Magnesium and Calcification p1

Magnesium and Calcification p1

As read from (with my own comments sprinkled throughout):

Part 2:

“Countries with the highest calcium to magnesium ratios (high calcium and low magnesium levels) in soil and water have the highest incidence of cardiovascular disease. At the top of the list is Australia. In contrast, Japan with its low cardiac death rate cites a daily magnesium intake as high as 560 milligrams.”

“Those who die from heart attacks have very low magnesium but high calcium levels in their heart muscles. Patients with coronary heart disease who have been treated with large amounts of magnesium survived better than those with other drug treatments. Magnesium dilates the arteries of the heart and lowers cholesterol and fat levels.”

“A healthy cell has high magnesium and low calcium levels. The higher the calcium level and the lower the magnesium level in the extra-cellular fluid, the harder is it for cells to pump the calcium out. The result is that the mitochondria gradually calcify and energy production decreases with low magnesium levels. Our biochemical age could theoretically be determined by the ratio of magnesium to calcium within our cells.”

“Without sufficient magnesium, calcium can collect in the soft tissues and cause arthritis. In arthritics calcium is poorly absorbed into their blood and bones. Some researchers estimate that the American ratio of calcium to magnesium is actually approaching 6:1, while the recommendation for healthy living is actually 2:1. But even 2 parts of calcium to 1 part of magnesium is probably too high, since current research on the Paleolithic or caveman diets show that the ratio of their diet was 1:1. [1]”

“Medical authorities claim that the widespread incidence of osteoporosis and tooth decay in western countries can be prevented with a high calcium intake. However, Asian and African populations with a low intake (about 300 mg) of calcium daily have very little osteoporosis. Bantu women with an intake of 200 to 300 mg of calcium daily have the lowest incidence of osteoporosis in the world. [2] In western countries with a high intake of dairy products, the average calcium intake is about 1,000 mg. With a low magnesium intake, calcium moves out of the bones to increase tissue levels, while a high magnesium intake causes calcium to move from the tissues into the bones. Thus high magnesium levels leads to bone mineralization.”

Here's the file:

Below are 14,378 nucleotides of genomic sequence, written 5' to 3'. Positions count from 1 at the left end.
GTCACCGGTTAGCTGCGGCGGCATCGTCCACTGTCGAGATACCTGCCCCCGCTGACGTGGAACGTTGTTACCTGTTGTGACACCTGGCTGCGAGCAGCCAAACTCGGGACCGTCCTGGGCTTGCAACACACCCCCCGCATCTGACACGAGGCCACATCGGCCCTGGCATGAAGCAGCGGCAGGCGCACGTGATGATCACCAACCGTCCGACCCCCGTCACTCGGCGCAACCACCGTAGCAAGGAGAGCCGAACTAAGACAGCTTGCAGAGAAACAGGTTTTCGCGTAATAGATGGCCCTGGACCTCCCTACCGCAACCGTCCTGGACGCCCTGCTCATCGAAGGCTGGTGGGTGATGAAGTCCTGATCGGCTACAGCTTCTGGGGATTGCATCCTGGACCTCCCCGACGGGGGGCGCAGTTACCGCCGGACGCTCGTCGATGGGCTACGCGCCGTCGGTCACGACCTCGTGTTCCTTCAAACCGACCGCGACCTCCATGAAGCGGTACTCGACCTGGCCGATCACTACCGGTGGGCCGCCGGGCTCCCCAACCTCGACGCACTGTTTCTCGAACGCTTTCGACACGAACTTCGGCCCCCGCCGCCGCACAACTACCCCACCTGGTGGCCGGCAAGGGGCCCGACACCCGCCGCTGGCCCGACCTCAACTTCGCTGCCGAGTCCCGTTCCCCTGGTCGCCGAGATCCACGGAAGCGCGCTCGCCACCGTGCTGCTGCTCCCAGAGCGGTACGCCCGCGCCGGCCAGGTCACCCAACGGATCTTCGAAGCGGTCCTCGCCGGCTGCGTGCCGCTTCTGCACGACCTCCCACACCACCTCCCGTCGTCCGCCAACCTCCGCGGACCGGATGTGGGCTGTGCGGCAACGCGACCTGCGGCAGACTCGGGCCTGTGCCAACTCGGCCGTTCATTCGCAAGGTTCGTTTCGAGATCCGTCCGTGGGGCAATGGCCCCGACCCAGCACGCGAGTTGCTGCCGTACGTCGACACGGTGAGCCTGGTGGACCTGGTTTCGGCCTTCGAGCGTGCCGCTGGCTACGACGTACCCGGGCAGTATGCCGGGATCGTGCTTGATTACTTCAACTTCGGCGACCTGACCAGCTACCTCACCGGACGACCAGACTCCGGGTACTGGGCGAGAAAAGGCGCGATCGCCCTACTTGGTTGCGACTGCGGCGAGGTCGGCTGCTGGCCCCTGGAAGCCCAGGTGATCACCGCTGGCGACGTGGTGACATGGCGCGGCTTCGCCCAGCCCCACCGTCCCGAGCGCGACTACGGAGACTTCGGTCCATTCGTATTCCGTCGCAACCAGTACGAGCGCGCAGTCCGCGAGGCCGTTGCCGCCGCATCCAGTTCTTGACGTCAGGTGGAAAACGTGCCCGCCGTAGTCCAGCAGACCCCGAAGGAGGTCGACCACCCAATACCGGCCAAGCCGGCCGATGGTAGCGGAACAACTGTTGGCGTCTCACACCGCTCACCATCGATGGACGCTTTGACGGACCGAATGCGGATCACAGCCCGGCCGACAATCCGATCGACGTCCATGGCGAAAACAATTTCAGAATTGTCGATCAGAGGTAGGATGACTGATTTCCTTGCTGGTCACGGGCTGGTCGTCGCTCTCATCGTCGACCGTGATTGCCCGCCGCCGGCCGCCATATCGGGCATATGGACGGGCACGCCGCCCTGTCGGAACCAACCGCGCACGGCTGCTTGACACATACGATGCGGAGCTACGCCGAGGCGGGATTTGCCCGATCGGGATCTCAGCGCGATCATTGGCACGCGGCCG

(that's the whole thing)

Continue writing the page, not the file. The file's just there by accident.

“Some people, like a spokesperson for the UK-based charity, the National Osteoporosis Society, continue to think “magnesium deficiency is, in fact, very rare in humans.” So they cannot get it through their heads that magnesium deficiency, not calcium deficiency, plays a key role in osteoporosis. It is no surprise when we find more studies suggesting that high Ca intake had no preventive effect on the alteration of bone metabolism in magnesium-deficient rats, [9] and that not only severe but also moderate dietary restriction of magnesium results in qualitative changes in bones in rats. [10]”

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